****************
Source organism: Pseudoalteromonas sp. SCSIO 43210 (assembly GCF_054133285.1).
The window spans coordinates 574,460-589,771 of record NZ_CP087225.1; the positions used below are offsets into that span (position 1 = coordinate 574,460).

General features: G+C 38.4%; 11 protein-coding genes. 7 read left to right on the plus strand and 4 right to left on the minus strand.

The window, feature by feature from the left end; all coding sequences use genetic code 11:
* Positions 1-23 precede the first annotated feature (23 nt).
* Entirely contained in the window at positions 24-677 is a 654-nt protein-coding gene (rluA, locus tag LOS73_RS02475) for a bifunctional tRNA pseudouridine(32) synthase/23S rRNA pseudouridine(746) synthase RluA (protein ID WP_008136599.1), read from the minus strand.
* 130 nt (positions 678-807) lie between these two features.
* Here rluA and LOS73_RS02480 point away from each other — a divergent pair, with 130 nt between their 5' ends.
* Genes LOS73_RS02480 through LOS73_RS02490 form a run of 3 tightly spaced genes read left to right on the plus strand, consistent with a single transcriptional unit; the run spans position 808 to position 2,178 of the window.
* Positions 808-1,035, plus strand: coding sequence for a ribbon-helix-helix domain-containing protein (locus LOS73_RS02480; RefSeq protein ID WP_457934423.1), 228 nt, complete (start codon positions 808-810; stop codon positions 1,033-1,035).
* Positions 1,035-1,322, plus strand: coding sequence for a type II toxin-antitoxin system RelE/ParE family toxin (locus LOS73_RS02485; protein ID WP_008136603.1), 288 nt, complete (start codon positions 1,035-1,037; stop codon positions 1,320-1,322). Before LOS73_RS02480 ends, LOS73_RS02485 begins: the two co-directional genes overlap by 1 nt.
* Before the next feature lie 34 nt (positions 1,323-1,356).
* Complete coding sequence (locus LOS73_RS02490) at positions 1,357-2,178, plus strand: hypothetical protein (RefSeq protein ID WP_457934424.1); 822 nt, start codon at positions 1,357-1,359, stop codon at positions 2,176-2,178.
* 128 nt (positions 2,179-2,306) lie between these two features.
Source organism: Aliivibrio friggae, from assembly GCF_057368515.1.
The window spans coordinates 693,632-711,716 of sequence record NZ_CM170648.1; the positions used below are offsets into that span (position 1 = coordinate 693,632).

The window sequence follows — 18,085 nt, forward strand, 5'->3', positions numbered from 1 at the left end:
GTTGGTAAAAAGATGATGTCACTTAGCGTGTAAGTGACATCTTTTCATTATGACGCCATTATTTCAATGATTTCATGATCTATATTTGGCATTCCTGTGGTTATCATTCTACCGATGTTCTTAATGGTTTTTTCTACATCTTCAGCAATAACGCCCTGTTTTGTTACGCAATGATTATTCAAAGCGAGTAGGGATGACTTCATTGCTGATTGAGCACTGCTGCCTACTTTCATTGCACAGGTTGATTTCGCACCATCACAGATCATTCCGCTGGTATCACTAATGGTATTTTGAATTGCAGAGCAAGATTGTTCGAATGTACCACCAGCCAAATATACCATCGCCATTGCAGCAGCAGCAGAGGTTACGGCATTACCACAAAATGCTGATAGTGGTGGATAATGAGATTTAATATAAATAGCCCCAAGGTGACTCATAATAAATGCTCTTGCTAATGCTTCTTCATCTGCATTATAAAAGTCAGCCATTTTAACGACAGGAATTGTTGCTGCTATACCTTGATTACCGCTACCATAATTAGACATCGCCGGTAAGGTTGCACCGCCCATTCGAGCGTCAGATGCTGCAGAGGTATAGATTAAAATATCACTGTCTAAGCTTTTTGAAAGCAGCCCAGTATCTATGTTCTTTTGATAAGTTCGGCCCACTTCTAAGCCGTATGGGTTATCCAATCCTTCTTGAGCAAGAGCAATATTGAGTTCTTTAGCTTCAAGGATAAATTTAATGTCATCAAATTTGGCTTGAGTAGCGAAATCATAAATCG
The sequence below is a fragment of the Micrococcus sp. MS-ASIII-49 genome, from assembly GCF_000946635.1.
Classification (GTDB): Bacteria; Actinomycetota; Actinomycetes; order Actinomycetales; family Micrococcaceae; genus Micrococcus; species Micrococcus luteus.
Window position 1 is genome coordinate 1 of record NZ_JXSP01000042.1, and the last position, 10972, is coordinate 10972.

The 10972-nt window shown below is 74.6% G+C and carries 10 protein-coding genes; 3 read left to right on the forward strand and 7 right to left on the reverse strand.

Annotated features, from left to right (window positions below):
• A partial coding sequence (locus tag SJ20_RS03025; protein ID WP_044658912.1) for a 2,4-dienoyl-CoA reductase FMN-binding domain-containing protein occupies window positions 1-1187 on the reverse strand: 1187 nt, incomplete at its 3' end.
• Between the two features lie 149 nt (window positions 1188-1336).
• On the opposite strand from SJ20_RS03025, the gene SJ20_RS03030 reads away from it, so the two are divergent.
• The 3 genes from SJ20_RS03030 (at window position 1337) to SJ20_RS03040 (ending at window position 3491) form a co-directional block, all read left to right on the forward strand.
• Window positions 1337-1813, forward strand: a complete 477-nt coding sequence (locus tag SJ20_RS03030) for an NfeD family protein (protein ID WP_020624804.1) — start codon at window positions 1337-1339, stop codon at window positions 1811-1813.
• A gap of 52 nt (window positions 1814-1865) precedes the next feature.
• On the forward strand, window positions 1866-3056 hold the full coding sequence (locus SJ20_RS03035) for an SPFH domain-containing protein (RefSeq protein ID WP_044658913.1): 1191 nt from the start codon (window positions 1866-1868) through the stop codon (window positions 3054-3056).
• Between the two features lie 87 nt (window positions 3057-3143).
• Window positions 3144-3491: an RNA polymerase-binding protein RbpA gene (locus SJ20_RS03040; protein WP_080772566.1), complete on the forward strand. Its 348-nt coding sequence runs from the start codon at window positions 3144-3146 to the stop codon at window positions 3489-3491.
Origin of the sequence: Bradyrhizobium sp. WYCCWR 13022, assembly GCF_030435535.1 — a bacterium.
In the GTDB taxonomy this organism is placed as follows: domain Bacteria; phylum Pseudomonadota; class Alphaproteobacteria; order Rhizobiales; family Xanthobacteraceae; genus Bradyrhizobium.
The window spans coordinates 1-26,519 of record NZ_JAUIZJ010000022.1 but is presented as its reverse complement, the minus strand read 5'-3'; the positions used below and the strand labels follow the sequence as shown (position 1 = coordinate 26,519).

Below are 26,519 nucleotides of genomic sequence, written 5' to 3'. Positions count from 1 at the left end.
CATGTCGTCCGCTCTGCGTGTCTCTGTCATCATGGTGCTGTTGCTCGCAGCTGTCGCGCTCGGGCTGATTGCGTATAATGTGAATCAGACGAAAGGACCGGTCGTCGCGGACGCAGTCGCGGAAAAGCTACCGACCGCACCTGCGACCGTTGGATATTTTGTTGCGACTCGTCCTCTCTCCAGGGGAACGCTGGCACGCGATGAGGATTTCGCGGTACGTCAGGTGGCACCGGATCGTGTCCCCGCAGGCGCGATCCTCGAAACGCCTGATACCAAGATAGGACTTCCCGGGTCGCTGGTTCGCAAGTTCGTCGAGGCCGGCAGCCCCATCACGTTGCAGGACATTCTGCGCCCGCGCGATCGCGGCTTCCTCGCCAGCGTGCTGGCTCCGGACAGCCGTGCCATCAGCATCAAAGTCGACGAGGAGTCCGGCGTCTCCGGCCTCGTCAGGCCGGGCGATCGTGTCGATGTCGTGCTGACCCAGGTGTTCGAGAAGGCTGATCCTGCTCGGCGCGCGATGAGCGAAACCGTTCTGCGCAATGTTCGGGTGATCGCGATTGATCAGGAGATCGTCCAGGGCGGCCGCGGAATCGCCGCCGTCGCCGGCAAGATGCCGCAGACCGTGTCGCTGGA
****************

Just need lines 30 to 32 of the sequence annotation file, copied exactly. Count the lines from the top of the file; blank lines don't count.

• On the forward strand, window positions 1866-3056 hold the full coding sequence (locus SJ20_RS03035) for an SPFH domain-containing protein (RefSeq protein ID WP_044658913.1): 1191 nt from the start codon (window positions 1866-1868) through the stop codon (window positions 3054-3056).
• Between the two features lie 87 nt (window positions 3057-3143).
• Window positions 3144-3491: an RNA polymerase-binding protein RbpA gene (locus SJ20_RS03040; protein WP_080772566.1), complete on the forward strand. Its 348-nt coding sequence runs from the start codon at window positions 3144-3146 to the stop codon at window positions 3489-3491.